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Education

Category: Education
  • tall says:

    Thiѕ weƅsite was… how do I say іt? Relevant!! Finally I’ve found sоmething that helped me.
    Appreсiate it!

    • Sharon Presnell says:

      So glad to hear that! Feel free to post additional questions through our help desk any time – we are passionate about sharing our knowledge!

  • Sharon Presnell says:

    There are many good schools, no one ‘best’ in my opinion. The field of cell biology is incredibly broad and encompasses basic biochemistry, drug discovery and development, regenerative medicine and tissue engineering, and myriad other career choices. The most important thing is to take the time (and effort) to get a solid foundation in the biological area of interest (i.e., basic cell biology, biochemistry, genetic and epigenetic regulation) and then layer on additional disciplines (engineering, statistics, epidemiology), and ultimately take the time to learn the anatomy and physiology of the system(s) you are working on. If you are interested most in tissue engineering and regenerative medicine, try to choose a university or college with a medical or veterinary school – this will provide some exposure to translational work that may be more difficult to access in other settings. As early as possible, seek internships or job-shadowing opportunities so you can develop a grounded understanding of what the actual day-to-day is like for jobs that you might like to pursue. Lastly, don’t be in a hurry. Take the time to develop depth and breadth so that you are equipped to handle each step on the career ladder.

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    Primary Cell Suspensions

    It is definitely best to eliminate red blood cells (RBCs), aka erythrocytes, from your prep before proceeding with culture or cryopreservation steps. RBCs have no nucleus or mitochondria, yet they are fairly metabolically active and consume glucose to generate energy primarily through glycolysis. This not only consumes glucose from the media but produces waste in the forms of pyruvate and lactate, and will ultimately adversely impact the pH of the culture media. A nice overview of the metabolism and functions of RBCs can be found here: http://www.bloodjournal.org/content/106/13/4034?sso-checked=true. For some cell types, like chondrocytes, just coming in direct contact with RBCs will adversely affect both viability and cell-cell adhesion. In addition, RBCs will eventually lyse and release their intracellular contents into the culture media, which includes divalent cations, hemoglobin, and iron – all of which may influence the biology of the culture system in an uncontrolled manner. The RBC cell membranes (or fragments thereof) will also adhere to tissue culture-treated or extracellular matrix-coated surfaces, thus consuming space that would otherwise be available for the primary cells of interest. Lastly, for all of us who favor photomicrographs to assess and document cellular morphology, confluency, etc., it is preferable to have those pesky RBCs eliminated from the picture.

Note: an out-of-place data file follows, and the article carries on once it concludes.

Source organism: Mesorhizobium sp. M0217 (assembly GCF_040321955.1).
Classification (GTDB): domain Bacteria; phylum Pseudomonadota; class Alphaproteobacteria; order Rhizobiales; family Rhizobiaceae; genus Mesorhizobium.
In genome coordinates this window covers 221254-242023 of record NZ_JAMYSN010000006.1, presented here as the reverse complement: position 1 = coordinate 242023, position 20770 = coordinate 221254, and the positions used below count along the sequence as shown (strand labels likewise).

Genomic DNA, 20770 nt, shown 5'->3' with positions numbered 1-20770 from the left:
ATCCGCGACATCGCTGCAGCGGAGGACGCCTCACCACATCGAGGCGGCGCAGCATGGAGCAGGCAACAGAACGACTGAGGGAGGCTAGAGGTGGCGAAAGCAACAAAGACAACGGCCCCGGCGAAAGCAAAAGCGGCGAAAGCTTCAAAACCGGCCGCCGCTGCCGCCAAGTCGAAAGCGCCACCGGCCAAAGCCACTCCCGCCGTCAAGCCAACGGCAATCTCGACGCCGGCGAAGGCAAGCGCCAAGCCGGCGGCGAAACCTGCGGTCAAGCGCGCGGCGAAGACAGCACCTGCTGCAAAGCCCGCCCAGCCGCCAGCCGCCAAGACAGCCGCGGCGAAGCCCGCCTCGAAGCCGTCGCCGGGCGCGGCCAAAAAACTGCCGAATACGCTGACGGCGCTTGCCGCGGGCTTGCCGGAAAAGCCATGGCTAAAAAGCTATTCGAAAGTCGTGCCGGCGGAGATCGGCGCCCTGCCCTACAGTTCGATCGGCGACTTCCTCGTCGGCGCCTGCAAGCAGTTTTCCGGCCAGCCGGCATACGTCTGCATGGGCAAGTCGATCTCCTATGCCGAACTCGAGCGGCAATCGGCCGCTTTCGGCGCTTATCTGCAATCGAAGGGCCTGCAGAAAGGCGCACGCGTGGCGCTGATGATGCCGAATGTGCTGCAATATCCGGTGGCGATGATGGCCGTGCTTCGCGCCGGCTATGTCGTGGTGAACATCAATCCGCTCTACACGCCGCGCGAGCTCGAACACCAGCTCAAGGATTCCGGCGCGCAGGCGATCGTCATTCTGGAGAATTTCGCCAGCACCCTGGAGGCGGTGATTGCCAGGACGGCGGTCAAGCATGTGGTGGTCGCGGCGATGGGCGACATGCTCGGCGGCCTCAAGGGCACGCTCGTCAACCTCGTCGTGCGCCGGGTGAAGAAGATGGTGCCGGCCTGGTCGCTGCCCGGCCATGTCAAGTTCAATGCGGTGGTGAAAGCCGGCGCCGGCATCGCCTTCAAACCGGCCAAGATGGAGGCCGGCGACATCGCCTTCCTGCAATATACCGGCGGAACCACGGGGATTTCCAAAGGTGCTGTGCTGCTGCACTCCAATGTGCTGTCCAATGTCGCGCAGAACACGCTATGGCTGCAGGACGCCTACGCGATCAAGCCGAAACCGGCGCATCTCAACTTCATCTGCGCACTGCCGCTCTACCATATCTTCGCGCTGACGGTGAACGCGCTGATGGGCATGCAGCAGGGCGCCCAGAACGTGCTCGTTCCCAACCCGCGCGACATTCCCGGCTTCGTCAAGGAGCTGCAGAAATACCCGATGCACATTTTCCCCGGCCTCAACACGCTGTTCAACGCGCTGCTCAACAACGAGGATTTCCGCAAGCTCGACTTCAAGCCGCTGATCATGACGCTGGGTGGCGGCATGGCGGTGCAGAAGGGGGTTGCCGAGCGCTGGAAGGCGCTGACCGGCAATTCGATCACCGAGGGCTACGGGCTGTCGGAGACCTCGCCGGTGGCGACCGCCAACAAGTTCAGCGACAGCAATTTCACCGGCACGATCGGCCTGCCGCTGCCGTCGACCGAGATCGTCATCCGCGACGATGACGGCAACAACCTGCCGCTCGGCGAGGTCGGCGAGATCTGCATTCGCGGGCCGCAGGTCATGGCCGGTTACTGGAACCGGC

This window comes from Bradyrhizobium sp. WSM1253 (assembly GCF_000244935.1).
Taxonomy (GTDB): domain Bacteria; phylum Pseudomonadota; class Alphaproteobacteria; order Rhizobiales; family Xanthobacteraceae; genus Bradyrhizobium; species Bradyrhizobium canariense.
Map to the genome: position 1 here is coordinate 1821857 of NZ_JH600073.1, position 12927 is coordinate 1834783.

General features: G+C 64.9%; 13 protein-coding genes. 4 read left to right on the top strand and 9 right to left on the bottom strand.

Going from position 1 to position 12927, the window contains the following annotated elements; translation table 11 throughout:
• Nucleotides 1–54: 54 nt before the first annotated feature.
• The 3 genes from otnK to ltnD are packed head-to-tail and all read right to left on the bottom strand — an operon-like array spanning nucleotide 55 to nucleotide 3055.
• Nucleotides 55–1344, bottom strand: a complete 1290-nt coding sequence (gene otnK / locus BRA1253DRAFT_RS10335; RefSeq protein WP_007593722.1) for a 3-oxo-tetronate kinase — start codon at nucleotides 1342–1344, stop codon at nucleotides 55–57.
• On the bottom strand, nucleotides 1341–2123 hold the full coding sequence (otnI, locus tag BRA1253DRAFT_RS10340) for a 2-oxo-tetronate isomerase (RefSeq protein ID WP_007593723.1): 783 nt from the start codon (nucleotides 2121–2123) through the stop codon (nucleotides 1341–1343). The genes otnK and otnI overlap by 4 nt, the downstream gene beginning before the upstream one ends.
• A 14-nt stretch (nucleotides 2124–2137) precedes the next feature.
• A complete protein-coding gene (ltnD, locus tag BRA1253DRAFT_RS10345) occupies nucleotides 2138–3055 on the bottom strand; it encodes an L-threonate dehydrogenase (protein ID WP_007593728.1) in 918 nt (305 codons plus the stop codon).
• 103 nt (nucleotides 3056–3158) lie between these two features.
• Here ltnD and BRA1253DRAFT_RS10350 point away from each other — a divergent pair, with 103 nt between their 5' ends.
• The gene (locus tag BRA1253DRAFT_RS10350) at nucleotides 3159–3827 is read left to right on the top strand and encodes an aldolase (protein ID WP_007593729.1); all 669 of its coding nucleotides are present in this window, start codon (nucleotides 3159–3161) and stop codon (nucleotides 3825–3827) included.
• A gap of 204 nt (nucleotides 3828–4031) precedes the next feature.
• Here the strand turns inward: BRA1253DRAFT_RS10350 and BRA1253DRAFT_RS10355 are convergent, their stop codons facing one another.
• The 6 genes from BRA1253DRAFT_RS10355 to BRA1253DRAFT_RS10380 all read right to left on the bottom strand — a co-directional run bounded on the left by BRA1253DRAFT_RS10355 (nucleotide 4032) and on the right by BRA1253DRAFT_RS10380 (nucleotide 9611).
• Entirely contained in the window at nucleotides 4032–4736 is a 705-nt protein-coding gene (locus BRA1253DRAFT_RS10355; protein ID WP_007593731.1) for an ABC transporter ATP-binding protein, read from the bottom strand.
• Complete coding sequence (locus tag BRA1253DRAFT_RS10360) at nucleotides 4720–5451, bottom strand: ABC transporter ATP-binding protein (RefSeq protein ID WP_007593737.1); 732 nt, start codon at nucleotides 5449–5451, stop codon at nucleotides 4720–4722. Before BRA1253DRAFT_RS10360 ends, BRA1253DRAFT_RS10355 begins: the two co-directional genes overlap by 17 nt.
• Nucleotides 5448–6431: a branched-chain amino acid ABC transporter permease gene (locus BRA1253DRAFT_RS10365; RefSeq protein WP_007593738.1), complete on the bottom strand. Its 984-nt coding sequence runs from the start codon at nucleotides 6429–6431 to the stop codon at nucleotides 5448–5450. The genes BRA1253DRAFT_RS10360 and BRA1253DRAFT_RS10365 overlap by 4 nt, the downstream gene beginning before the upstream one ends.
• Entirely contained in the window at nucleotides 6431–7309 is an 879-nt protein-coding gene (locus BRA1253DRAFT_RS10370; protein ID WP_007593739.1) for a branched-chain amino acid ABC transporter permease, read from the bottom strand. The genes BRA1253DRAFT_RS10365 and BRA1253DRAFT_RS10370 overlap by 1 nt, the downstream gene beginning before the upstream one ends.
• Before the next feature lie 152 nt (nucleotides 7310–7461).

There are many means of removing the RBCs, including lysis before plating with a buffer comprising Ammonium, Calcium, and Potassium (ACK Buffer), which will selectively lyse RBCs while leaving healthy nucleated cells intact. These buffers can be home-made or purchased through most vendors of culture media and related supplies. ACK buffer was developed for human whole blood, to eliminate the RBCs from peripheral blood mononuclear cell (PBMC) preps prior to flow cytometry or other assays, and it may have undesirable effects on primary cell viability or other important attributes, so it should be tested empirically with each primary cell type. For example, a controlled study in 2016 found that in addition to eliminating the majority of RBCs from primary chondrocyte preparations, the ACK buffer also reduced / eliminated apoptotic chondrocytes from the prep, resulting in improved viability and self-assembly for a tissue engineering application.

    One of the most common means of eliminating RBCs from primary cell preps is the use of density gradient centrifugation, with standard gradient medias such as Ficoll®, Percoll®, OptiPrep®, or similar. Separation of RBCs can be accomplished concomitant with eliminating debris, dead cells, and/or fractionating the cells comprising a primary preparation based on inherent cell type-specific differences in buoyant density. A benefit of this approach is the availability of ultrapure reagents, it is well tolerated by most cell types, and doesn’t involve the addition of reagents (i.e, beads, antibodies) that are carried forward into subsequent processing steps. The gradient conditions may need optimization for each cell type and selected density gradient medium. A few examples can be found here: http://iccb.med.harvard.edu/files/iccb/files/optiprep.pdf

    There are also some newer approaches to consider, including depletion of RBCs using dextran-coated magnetic particles coupled to anti-Glycophorin A antibody complexes, or microbubbles that are engineered to target and bind RBCs in a population and ‘float’ them to the top of the prep where they can be removed. Examples here:

    https://www.stemcell.com/easysep-rbc-depletion-reagent.html
    https://www.akadeum.com/products/red-blood-cell/

  • Camilla says:
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